Fitness focus for new new Gear Fit and Gear 2 smartwatches with built in heart rate sensors

At the Mobile World Congress event in Barcelona this week electronics giant Samsung launched its updated smartwatch, Gear 2 along with a lighter and cheaper Gear 2 Neo. They both build and improve on Samsung’s first smartwatch released last year, but the company also used the event to launch the brand new fitness focused Gear Fit, with a curved screen and integrated heart rate sensor. 

Fitness is a big focus for Samsung with these new products. The new Gear Fit is a dedicated fitness gadget, less of a smartwatch and more a fitness tracker. With it, Samsung is aiming at the growth of Fuelband-type devices currently on the market, popular with runners, but with potential for cyclists too.

It looks sleek with its curved 1.84in Super AMOLED screen, which can be used to display essential data like heart rate, speed, calories burned, time and  distance covered. For some, that’s more than enough data to accompany any ride. It's light too, just 27g, and the battery lasts a claimed four to five days, depending on usage.

Gear Fit syncs up to a Samsung smartphone and allows you keep track of your ride. It uses the phones GPS to record your route, or an internal accelerometer and gyroscope for walking and running. It also provides instant notifications for incoming call, emails, texts and much more.

More feature-rich are the Gear 2 and Gear 2 Neo smartwatches. They’re billed as ‘essential companion devices’, which means they connect via Bluetooth to a Samsung smartphone. While the Gear Fit won’t be compatible with apps, Gear 2 and Gear 2 Neo will be, with MapMyFitness announcing an app this week and one on the way from Garmin and Strava too. And more can be expected if the smartwatch sector grows this year, as many tech pundits expect it too.

Like Gear Fit, both Gear 2 and Gear 2 Neo have an optical heart rate sensor on the back of the watch so it can record and display your level of exercise, meaning you don’t have to wear a heart rate strap. This data can be uploaded to Samsung’s S Health app, or a third party app like MapMyFitness, Garmin or Strava. The Gear 2 smartwatch will record metrics like speed, distance and heart rate and transmit it to the phone, which can then be uploaded to the web and shared with your friends.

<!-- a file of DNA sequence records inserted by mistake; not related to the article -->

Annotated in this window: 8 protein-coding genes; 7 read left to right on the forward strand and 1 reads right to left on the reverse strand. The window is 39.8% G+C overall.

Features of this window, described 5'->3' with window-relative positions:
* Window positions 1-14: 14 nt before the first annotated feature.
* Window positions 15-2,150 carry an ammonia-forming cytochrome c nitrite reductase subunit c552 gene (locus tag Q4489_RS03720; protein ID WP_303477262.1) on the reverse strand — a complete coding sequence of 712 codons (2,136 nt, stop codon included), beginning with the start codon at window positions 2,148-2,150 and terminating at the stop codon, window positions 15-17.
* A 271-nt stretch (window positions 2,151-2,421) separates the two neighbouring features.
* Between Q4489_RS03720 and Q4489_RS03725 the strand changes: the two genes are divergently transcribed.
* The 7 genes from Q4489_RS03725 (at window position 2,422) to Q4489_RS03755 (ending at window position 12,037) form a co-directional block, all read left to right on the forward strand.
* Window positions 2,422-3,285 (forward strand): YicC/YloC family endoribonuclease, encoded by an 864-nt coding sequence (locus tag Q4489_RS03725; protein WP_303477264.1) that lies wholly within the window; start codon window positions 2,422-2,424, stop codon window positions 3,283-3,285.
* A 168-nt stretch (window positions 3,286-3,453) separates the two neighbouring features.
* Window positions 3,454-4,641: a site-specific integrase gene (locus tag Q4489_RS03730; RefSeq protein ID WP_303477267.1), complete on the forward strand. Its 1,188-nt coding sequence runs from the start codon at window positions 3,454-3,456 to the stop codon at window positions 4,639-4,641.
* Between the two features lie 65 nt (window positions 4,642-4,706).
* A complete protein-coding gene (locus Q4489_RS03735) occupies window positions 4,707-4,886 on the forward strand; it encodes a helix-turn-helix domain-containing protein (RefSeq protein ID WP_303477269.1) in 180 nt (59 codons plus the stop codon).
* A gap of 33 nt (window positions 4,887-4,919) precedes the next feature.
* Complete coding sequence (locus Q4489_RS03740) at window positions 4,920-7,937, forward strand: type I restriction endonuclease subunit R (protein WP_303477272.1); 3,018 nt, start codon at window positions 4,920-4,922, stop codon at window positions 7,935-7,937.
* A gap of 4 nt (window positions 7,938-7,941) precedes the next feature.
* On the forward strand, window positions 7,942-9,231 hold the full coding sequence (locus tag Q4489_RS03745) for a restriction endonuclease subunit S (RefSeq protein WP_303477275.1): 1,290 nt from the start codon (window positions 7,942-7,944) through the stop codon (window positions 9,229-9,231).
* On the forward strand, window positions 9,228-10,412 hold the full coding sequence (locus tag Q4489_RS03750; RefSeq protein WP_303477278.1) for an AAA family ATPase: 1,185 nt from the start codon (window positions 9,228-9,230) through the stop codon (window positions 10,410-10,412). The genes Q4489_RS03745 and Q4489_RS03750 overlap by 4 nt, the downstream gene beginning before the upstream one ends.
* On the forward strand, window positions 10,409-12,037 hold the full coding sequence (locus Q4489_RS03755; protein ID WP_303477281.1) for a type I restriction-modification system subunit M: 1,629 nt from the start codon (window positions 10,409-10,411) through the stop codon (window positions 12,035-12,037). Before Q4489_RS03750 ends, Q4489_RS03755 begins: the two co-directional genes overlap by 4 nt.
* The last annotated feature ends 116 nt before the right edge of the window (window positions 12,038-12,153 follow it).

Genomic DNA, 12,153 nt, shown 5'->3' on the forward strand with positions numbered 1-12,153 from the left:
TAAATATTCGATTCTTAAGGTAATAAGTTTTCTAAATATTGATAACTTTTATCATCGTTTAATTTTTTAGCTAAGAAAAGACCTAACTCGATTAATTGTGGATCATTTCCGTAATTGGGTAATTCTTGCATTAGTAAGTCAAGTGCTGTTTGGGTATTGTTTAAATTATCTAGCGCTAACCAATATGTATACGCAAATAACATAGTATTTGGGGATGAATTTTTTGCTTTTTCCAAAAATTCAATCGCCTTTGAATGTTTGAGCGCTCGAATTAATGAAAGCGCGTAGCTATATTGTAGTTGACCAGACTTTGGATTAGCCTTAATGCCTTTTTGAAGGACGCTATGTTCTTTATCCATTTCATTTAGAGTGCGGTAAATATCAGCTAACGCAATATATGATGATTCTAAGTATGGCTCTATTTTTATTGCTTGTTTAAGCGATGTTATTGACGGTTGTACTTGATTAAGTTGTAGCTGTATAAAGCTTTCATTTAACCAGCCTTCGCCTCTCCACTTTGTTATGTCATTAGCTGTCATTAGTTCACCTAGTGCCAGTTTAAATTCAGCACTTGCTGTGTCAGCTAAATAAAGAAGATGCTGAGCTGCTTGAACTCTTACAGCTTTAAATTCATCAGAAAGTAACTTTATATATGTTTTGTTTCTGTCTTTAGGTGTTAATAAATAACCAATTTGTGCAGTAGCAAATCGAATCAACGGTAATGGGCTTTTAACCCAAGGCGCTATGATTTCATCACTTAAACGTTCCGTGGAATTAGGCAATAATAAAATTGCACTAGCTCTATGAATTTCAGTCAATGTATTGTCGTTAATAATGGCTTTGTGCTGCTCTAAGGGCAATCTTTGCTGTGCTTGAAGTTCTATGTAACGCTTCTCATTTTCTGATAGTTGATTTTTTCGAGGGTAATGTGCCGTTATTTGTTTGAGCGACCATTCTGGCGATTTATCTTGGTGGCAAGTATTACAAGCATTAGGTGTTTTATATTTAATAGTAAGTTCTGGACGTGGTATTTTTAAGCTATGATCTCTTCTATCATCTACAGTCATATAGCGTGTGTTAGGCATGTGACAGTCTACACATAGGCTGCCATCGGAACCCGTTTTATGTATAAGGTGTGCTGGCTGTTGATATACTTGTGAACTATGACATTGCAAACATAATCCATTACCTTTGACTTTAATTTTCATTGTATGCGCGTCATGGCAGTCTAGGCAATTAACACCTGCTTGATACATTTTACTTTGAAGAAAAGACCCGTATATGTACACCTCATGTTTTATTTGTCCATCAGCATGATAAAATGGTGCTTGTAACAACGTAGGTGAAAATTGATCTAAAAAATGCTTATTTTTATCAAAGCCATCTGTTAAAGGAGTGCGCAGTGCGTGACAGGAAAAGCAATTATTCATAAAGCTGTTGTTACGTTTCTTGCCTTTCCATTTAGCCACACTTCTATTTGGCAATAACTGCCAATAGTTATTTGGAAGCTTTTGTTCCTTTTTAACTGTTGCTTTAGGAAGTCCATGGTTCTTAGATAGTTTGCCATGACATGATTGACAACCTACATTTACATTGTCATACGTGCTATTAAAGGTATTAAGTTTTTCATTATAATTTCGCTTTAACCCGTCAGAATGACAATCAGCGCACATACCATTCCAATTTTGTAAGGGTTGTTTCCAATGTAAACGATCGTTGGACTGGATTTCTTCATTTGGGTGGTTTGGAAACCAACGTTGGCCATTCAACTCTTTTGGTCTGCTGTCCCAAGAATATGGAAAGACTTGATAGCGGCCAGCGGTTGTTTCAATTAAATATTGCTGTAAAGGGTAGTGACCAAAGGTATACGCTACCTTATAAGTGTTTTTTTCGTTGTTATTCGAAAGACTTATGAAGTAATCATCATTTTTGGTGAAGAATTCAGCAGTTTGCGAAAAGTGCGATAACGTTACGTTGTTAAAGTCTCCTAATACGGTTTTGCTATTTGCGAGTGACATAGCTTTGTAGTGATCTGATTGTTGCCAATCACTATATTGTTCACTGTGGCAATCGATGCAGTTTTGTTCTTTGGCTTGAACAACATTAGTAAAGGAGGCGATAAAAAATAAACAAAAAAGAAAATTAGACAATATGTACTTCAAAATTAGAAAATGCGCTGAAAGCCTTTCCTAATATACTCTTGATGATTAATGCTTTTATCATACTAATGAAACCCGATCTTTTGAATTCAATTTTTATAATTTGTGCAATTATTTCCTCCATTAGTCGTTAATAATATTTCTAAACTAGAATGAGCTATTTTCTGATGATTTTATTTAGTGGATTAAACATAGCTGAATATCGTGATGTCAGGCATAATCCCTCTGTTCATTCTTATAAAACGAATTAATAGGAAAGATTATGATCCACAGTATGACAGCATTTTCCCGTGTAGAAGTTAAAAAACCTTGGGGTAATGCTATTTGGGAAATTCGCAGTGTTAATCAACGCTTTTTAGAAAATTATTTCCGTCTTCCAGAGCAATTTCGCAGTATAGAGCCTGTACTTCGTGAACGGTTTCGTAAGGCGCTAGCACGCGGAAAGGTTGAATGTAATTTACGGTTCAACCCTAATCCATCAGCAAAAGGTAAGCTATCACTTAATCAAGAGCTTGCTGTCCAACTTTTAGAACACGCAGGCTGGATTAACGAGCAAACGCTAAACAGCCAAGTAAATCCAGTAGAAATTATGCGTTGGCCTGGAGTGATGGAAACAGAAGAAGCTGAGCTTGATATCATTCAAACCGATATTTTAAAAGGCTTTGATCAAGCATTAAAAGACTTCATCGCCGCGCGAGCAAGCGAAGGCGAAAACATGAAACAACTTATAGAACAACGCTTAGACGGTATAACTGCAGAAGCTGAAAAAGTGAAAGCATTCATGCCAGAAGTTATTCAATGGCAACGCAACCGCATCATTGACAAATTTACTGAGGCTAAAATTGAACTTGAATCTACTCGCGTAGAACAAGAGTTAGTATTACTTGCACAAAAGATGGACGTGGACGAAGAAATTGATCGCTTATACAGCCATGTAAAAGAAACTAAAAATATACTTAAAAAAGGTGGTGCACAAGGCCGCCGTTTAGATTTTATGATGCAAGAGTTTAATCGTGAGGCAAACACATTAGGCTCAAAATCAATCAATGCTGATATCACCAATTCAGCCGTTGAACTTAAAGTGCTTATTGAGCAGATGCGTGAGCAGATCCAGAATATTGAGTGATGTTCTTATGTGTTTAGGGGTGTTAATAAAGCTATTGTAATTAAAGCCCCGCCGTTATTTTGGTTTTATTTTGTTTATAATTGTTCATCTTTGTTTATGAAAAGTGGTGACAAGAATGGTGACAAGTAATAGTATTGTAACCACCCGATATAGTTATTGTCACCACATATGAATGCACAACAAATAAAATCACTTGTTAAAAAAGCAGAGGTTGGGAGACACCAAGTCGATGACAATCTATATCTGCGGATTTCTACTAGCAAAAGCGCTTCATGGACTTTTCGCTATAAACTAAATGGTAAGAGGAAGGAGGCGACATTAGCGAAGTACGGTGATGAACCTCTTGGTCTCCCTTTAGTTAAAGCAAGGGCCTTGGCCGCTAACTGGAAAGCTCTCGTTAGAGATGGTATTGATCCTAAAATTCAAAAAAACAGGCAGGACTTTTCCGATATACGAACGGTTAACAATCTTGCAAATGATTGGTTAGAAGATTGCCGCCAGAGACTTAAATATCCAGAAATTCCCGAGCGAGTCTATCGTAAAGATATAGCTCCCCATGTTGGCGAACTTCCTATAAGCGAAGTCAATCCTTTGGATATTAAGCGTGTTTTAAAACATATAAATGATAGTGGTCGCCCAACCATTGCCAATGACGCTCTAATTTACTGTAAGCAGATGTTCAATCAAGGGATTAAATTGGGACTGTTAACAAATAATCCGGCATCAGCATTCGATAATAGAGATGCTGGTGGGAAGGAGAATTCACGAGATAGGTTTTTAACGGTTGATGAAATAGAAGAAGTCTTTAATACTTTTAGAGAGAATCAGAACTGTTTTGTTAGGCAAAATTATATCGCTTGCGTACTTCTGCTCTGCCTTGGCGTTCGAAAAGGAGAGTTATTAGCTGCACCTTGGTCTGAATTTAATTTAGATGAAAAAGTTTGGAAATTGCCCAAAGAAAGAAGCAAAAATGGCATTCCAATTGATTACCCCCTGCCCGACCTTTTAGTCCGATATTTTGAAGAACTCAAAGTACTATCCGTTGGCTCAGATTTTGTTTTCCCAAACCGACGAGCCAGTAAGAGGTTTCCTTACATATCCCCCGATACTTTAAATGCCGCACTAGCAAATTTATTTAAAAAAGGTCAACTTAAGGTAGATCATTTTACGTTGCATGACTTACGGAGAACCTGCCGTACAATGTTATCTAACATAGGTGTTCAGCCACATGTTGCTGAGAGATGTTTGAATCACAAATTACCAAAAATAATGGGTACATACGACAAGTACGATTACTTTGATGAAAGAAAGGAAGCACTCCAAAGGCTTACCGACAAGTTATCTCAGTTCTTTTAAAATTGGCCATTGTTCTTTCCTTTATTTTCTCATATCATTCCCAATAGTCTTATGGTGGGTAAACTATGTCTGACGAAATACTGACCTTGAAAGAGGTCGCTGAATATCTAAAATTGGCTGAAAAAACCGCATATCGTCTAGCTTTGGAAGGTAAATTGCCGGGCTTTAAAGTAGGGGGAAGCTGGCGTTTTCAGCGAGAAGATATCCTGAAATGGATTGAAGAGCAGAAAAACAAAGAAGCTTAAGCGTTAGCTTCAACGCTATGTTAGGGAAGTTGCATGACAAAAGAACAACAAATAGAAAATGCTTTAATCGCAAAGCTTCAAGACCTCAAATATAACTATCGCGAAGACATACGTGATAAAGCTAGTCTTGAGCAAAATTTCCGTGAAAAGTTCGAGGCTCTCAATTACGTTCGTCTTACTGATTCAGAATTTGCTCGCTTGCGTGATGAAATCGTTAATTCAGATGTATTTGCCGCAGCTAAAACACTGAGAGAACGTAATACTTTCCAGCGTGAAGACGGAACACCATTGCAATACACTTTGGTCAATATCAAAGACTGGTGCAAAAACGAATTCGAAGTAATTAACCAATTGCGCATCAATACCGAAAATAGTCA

Gear 2 has a 1.6-inch screen with a 320x320-pixel resolution and interchangeable straps. It also has its own memory so you can use it to listen to music separately from the smartphone. The Gear 2 has a 2-megapixel camera while the cheaper Gear 2 Neo makes do without one. Both offer a claimed battery life of about three days and they’re IP67 water and dust-resistant. The Gear 2 weighs a claimed 68g and the Gear 2 Neo 55g.

Now of course if you consider yourself a ‘serious’ cyclist you’ll probably already have a dedicated cycling computer that does everything you need. A smartwatch offers another way though, and with more people now owning smartphones, and frequently using them for cycling with a proliferation of cycling apps, a second screen wrapped around your wrist could be appealing to a lot of cyclists. If you want an easy and uncomplicated way of tracking how fast and hard you’re going, and do other sports like running and walking, a smartwatch offers interesting potential.

MapMyFitness screengrab from the Samsung Gear 2

No prices have been announced yet and availability is expected in early April. More at www.samsung.com/uk

David has worked on the road.cc tech team since July 2012. Previously he was editor of Bikemagic.com and before that staff writer at RCUK. He's a seasoned cyclist of all disciplines, from road to mountain biking, touring to cyclo-cross, he only wishes he had time to ride them all. He's mildly competitive, though he'll never admit it, and is a frequent road racer but is too lazy to do really well. He currently resides in the Cotswolds.


carytb [114 posts] 3 years ago

Ok during summer but a bit of a bugger looking at it under layers of sleeves and gloves in the winter

kitkat [475 posts] 3 years ago

GearFit is all well and good but if you don't own a Samsung phone what do you do? And if you do get the data you probably want to blend it with your training info on training peaks / garmin connect / strava, will it do that? I suspect not.

AleT [54 posts] 3 years ago
kitkat wrote:

GearFit is all well and good but if you don't own a Samsung phone what do you do?

Buy a Samsung phone, obviously.